Yeah, I thought exactly like you. I thought that this time there couldn't be anything provoking because even in Cannes I've seen much more violent films than this. So yeah, I must have done something wrong...or right.

At least you're making an impact on audiences. You're not leaving anyone feeling ambivalent or complacent.

I heard testimonials from some people who didn't like the film very much when they left the cinema, but after a couple of days it kept coming back, so it must have done something to them.

I actually thought a lot of the film was very funny. Parts of it felt like a Woody Allen comedy to me, this idea of a neurotic serial killer panicking that he hasn't cleaned up all the blood.

Yes, that is very Woody Allen, I agree. I like some of his work. I like Manhattan, but I haven't seen all of his films. He produces one film or two films a year, something like that? And he only shoots a scene once, it seems.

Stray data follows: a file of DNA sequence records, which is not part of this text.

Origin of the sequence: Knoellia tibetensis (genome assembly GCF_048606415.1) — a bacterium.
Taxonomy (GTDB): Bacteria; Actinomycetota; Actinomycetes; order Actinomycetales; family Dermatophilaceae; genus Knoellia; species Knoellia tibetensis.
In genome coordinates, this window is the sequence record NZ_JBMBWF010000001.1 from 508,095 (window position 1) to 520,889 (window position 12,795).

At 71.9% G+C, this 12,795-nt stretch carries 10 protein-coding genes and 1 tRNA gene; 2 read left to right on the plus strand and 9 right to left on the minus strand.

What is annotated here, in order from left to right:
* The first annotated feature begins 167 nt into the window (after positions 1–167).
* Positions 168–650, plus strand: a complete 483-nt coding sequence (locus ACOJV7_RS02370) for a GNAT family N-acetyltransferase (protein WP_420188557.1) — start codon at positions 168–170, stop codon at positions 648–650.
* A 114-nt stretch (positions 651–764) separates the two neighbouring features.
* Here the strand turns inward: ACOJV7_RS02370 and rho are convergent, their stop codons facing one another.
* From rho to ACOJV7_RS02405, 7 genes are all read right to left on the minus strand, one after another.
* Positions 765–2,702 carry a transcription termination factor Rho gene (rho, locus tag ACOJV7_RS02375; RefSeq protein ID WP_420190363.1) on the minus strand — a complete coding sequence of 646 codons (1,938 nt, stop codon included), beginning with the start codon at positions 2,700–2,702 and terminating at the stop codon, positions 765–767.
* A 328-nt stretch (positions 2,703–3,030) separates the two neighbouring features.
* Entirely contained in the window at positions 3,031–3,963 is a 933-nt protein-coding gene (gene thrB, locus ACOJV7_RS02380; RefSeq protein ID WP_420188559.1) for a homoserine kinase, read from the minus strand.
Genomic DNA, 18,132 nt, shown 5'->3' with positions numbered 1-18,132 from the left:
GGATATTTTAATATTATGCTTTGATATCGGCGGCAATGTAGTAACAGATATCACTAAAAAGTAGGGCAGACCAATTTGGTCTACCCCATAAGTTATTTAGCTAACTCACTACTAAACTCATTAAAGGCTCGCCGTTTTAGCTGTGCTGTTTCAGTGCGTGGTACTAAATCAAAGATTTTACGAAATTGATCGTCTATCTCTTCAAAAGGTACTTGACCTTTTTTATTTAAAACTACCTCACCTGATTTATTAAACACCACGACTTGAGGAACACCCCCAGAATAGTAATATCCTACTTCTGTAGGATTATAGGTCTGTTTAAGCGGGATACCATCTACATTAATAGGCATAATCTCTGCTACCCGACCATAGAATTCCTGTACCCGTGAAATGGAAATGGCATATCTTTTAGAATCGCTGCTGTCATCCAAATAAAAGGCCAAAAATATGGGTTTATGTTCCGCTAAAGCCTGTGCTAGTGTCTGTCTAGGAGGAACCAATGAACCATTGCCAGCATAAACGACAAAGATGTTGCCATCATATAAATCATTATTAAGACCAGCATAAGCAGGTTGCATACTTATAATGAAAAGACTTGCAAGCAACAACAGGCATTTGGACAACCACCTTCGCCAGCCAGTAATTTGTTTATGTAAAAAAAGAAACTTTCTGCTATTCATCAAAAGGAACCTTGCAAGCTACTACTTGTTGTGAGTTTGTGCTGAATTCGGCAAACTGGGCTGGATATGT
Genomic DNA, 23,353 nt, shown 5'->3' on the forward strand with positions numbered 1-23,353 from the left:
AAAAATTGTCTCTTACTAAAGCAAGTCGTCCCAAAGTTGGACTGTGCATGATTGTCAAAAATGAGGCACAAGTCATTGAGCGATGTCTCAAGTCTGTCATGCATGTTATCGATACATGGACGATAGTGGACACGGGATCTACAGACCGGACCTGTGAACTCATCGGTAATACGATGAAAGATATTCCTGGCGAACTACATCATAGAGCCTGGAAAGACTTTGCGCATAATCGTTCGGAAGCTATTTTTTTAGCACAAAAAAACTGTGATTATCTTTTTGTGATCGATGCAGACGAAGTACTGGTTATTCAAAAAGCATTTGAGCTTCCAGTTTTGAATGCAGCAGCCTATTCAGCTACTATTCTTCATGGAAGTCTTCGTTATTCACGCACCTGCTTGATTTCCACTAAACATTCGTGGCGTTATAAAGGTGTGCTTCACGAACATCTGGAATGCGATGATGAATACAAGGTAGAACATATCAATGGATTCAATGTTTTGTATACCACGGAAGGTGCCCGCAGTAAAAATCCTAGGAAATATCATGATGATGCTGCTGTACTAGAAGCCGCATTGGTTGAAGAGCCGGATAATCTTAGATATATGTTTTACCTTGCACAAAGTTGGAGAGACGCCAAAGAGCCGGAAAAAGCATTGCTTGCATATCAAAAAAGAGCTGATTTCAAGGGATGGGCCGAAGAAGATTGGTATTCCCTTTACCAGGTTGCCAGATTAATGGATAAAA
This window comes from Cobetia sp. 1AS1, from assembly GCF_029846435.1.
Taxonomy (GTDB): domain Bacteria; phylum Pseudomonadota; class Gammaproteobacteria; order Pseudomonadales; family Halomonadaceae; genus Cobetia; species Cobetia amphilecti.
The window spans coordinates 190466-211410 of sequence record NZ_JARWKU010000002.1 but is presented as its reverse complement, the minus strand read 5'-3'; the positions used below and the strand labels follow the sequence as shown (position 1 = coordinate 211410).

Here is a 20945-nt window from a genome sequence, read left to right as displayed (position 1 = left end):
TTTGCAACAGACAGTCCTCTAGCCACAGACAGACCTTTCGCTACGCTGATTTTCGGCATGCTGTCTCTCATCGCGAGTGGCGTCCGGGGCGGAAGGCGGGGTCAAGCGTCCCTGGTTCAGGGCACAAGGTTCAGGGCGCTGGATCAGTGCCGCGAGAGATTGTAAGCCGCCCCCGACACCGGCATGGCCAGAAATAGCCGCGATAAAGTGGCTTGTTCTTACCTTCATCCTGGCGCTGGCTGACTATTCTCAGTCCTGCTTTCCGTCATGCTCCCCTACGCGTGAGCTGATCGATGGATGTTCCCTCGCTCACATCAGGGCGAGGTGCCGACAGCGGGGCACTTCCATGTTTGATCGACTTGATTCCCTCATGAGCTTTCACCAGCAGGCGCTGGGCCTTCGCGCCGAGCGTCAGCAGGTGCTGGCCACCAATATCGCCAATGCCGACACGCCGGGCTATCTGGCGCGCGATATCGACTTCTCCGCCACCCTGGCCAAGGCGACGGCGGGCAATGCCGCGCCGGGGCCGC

Can you imagine working like that?

[Laughs] I could imagine it. It sounds like a nice little role.

Do you think about the audience reaction much?

I wouldn't say that I'm unsatisfied that 300 left during the screening in Cannes. I'm afraid it's a little exaggerated, but no, as long as enough people stay to make it possible for me to make the next film.

The reaction to your films in America is always interesting because your films are so often set there, even though you've never been. Why is America so central to your cinema?

You know, when I was very young, with the Beatles and all these bands, it had to be in English. The films I saw were primarily American, so that for me became the film language, so to speak. The reason why they always take place in the state of Washington - the poor state of Washington! - that I have no idea about, is that the place where we get the money in Sweden could look a little like Washington, I was told. So it has nothing to do with me having anything against the state of Washington or anything of that kind, it's just that here we can make them speak English. I know it's with different accents, but that's how it's going to be.